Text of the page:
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Saturday, November 19, 2005
San Jose Mercury News: Big Game's big stakes
By Darren Sabedra
Two of Stanford's biggest goals this season were to qualify for a bowl game and beat Cal. It can accomplish both in the 108th Big Game today at Stanford Stadium. The Bears are a five-point favorite, but nearly everything else is leaning toward Stanford. The Cardinal has momentum (four victories in its past six games), more at stake (Cal already is bowl eligible) and far more experience at quarterback (Cal's Steve Levy will make his first career start). Stanford is confident but not overconfident. After all, the Cardinal doesn't have anyone who has played in a Big Game victory. It also doesn't have a running game comparable to Cal's Marshawn Lynch (929 rushing yards) and Justin Forsett (912), and that could easily make the Bears' shaky quarterback situation irrelevant. ``They are a great running team,'' Stanford Coach Walt Harris said. ``They're great up front. I know they've had some injuries, but they have played through those injuries. They have two outstanding backs who are probably faster than anyone on our defense. We have our hands full.'' Stanford ranks sixth in the Pacific-10 Conference against the run (139.9 yards per game) but has a strong front seven and has raised its play down the stretch. Last week, the Cardinal (5-4, 4-3) held Oregon State standout Yverson Bernard to 81 yards in 22 carries, more than 42 yards below his average. In the past five weeks, only USC (184) has rushed for more than 126 yards against Stanford. Cal Coach Jeff Tedford called the Cardinal defense the team's strength. ``Offensively, they've been efficient, made plays when they've needed to, but defense is really the key for them,'' Tedford said. ``They've been very good on defense.'' If Cal (6-4, 3-4) has to pass to win, it could be rough for Levy, a redshirt sophomore who played fullback last season. Stanford is tied with WashingtonState for the Pac-10 lead in sacks, averaging 3.2 per game.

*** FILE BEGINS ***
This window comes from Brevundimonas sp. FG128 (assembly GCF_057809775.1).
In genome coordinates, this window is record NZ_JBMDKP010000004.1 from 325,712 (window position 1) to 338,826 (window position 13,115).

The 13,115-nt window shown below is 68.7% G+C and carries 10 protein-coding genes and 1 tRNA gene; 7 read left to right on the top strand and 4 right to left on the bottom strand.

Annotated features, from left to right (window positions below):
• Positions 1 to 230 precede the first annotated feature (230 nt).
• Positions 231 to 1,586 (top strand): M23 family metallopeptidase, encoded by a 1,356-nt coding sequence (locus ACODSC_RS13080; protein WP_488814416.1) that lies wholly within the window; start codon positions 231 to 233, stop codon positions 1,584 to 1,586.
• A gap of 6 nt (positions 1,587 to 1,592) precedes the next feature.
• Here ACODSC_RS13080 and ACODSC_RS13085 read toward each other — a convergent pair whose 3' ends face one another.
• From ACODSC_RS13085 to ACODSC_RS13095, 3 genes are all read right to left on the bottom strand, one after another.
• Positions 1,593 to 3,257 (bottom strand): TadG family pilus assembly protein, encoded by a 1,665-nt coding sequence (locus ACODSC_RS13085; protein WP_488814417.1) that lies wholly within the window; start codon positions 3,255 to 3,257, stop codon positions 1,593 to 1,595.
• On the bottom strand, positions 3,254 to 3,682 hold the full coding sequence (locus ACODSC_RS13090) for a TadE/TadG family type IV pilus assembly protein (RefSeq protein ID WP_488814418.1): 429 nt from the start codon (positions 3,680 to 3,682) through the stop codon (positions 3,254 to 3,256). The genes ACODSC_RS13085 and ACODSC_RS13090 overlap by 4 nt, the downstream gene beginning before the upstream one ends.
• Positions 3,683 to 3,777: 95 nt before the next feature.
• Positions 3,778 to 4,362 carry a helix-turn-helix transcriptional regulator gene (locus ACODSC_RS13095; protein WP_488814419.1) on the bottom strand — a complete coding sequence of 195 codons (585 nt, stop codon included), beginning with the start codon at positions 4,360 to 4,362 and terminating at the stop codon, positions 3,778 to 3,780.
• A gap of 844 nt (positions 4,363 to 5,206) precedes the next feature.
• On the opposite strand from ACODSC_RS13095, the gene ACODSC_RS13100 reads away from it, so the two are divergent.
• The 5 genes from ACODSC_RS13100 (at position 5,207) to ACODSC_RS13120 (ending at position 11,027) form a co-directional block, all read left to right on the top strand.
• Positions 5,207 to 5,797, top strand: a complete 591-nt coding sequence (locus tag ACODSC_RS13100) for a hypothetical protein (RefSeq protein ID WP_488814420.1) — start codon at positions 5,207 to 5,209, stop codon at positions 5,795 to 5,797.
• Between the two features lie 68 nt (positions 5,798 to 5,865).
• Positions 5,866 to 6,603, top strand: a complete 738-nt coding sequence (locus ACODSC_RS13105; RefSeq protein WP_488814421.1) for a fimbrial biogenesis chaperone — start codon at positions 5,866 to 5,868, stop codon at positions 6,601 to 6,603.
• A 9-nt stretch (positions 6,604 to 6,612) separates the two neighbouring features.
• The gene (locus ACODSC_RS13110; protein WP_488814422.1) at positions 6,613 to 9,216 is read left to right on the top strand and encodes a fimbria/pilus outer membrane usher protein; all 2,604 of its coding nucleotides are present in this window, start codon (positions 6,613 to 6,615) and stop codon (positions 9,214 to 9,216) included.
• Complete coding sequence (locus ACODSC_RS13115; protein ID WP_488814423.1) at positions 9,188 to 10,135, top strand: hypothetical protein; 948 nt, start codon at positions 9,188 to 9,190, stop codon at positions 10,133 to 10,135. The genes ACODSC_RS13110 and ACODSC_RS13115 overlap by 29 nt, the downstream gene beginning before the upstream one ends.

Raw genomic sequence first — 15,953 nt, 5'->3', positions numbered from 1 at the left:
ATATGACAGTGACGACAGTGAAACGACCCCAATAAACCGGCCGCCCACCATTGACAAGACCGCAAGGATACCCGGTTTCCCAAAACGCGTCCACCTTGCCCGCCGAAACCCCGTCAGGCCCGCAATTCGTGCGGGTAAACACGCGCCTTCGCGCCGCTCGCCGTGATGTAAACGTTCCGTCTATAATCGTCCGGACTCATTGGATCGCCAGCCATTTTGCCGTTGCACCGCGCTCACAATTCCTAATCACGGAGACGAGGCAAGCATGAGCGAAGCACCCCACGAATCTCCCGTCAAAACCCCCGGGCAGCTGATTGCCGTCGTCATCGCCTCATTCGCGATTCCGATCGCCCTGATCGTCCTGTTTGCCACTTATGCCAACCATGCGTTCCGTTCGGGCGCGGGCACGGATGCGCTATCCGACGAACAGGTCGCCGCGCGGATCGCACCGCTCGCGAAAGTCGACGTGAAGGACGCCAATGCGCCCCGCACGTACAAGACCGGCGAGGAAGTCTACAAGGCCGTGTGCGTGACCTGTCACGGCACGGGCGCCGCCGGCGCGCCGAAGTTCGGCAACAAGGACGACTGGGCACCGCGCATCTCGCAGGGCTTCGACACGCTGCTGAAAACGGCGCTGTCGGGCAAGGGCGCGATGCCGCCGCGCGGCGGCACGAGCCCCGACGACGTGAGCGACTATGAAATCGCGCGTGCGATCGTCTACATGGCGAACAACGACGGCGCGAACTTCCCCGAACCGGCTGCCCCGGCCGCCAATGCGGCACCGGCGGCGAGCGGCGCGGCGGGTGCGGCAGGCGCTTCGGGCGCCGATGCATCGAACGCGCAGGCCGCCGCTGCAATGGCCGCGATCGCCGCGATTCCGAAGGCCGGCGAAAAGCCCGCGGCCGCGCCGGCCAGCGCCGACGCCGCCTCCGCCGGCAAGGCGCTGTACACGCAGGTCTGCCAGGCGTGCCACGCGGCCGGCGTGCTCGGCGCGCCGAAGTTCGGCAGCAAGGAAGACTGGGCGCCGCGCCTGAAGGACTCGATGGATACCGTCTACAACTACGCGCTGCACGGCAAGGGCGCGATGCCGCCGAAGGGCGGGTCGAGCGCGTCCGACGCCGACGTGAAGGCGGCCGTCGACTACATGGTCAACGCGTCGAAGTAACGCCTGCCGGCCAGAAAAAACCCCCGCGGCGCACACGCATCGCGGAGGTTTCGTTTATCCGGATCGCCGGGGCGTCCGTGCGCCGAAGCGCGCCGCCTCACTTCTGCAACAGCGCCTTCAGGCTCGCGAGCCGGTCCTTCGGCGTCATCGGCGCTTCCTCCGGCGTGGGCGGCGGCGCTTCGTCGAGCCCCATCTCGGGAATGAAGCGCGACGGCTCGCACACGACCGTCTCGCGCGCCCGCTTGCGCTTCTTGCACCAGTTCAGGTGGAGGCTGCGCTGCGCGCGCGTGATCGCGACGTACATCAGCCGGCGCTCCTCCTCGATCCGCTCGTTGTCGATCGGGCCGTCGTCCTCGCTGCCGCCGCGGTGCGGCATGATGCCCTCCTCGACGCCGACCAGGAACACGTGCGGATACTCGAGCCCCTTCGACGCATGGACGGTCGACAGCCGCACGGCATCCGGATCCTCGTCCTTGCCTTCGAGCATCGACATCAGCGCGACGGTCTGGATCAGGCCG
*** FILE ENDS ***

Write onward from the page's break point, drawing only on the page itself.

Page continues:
Levy, the first Cal quarterback since Wes Dalton in 1999 to make his first start in the Big Game, has thrown 11 passes in two mop-up appearances. He takes over from Joe Ayoob, whose erratic play cost him his starting job. Ayoob will still have an opportunity to repair his confidence, because Tedford said both quarterbacks will play. Confidence is not a factor for Stanford quarterback Trent Edwards, who has earned admiration from teammates and coaches for his play this season. The redshirt junior suffered a thumb injury to his non-throwing hand against Oregon State but practiced all week and will make his first Big Game start. ``Trent has played tremendous for us,'' Harris said. ``We would not be in this situation that we're in if it wasn't for his tremendous play, tremendous toughness and great time after time examples of courage.'' Edwards had known only heartache since his arrival at Stanford in 2002. The former Los Gatos High star suffered a thigh injury so severe in the 2003 Big Game that it required surgery. Last season, he didn't play against Cal because of shoulder trouble. Despite Edwards' presence, the Cardinal ranks last in the Pac-10 in total offense and eighth in scoring, largely because of injuries at receiver and along the line. Stanford has overcome that deficiency by keeping turnovers and penalties to a minimum. Cal's defense will be among the toughest the Cardinal has faced. Only USC (343.4) allows fewer yards per game in the Pac-10 than the Bears (362.4). Ultimately, though, this Big Game is as evenly matched as any since 1996, the last time Cal and Stanford went to a bowl game in the same season. Stanford won the '96 Big Game and eventually stretched its winning streak against Cal to seven. But the Bears reclaimed the Axe in 2002 and have not given it back, a point that drives the Cardinal. ``There are not many of us who have touched that Axe anymore,'' said receiver Gerren Crochet, a redshirt when Stanford beat Cal in 2001. ``It may be a silly tradition, but what it stands for really does mean a lot to the seniors. ``It's a sense of pride that we have not been able to have for the last three years -- the sense of jubilation with the rest of the crowd, the fans on the field.'' Today, the Cardinal can change that as well as qualify for its first bowl game since 2001.